Why it matters: A group of bank executives and board members were hit with fraud charges by the Securities and Exchange Commission (SEC), with the agency accusing the defendants of engaging in a scheme to mislead investors and bank regulators prior to the bank's failure in 2011. The 11 individuals associated with Superior Bank used straw borrowers, bogus appraisals, and insider deals to prop up the bank's financial condition, the SEC alleged, and the defendants extended, renewed, and rolled over bad loans to avoid impairment and the need to report losses in its financial accounting. The tactics used by the Alabama-based bank were an effort to conceal the extent of its losses as the bank faltered during the financial crisis and resulted in the bank overstating its net income in public filings by about 99 percent for 2009 and 50 percent in 2010, the SEC said. Nine of the defendants reached a deal with the agency, although the former president and a senior vice president are contesting the Florida federal court complaint. The individuals that settled neither admitted nor denied the SEC charges and are permanently banned from serving as officers or directors of a public company, with financial penalties ranging from $100,000 (for outside directors of the bank) up to $250,000 (assigned to the former CEO and chairman of the bank's holding company).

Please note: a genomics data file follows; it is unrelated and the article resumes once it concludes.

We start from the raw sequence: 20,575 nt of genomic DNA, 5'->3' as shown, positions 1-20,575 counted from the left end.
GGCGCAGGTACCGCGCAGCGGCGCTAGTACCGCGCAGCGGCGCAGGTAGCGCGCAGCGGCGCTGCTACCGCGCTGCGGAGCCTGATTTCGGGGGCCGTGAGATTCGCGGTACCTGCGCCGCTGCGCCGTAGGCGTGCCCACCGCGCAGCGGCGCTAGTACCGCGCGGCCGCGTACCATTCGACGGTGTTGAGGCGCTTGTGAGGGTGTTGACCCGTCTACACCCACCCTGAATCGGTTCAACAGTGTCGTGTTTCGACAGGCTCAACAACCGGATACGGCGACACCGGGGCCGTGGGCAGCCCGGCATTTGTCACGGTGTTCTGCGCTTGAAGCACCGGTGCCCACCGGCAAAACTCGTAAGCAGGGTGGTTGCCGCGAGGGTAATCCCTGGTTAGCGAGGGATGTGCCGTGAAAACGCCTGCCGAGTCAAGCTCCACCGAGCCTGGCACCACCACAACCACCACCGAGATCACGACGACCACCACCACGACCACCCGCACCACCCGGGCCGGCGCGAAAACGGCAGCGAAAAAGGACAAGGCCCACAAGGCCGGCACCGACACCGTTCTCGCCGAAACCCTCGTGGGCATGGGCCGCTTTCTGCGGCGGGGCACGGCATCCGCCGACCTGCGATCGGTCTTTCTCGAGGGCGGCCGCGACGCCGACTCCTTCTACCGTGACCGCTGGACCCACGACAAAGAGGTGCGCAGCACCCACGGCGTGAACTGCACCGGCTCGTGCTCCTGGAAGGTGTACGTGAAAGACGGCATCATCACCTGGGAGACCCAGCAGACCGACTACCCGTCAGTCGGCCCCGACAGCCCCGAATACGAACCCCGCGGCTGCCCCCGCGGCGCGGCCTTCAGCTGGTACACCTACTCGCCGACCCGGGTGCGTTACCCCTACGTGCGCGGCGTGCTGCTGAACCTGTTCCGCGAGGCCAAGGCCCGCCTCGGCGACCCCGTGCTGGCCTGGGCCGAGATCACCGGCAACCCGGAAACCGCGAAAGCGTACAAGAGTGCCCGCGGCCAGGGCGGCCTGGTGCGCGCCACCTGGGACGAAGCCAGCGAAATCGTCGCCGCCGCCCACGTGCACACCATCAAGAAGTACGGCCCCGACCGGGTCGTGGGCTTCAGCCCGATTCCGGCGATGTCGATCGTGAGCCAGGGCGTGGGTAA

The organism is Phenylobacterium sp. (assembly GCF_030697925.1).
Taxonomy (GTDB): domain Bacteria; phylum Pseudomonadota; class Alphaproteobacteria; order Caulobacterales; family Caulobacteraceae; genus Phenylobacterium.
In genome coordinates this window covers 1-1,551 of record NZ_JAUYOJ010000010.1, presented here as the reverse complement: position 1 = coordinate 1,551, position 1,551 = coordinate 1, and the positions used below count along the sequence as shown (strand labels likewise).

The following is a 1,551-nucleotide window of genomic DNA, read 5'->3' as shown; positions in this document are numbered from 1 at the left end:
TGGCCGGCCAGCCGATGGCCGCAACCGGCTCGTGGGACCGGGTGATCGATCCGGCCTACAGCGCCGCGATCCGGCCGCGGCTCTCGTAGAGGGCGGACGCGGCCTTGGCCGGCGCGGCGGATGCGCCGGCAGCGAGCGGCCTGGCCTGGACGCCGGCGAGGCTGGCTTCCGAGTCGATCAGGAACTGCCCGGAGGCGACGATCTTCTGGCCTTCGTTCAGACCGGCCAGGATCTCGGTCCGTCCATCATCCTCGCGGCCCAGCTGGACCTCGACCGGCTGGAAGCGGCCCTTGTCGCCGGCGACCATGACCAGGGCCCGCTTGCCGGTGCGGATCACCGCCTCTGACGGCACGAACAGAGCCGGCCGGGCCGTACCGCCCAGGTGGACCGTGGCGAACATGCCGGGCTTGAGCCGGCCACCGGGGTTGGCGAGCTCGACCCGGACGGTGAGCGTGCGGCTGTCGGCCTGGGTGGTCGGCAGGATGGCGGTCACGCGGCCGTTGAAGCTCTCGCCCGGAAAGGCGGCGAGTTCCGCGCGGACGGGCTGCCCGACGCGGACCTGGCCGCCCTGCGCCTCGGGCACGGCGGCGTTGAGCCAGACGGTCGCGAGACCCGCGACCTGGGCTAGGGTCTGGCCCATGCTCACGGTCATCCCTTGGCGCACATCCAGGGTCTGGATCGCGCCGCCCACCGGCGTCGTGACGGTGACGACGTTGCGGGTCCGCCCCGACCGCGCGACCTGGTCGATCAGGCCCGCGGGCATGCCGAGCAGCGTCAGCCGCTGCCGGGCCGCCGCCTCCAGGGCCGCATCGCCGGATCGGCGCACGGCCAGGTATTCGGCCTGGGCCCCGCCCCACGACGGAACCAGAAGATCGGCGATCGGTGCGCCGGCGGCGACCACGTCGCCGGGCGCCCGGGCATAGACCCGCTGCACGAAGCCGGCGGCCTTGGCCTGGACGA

For a detailed discussion, please click here to read the full article in Manatt's 2/16 Financial Services Law newsletter.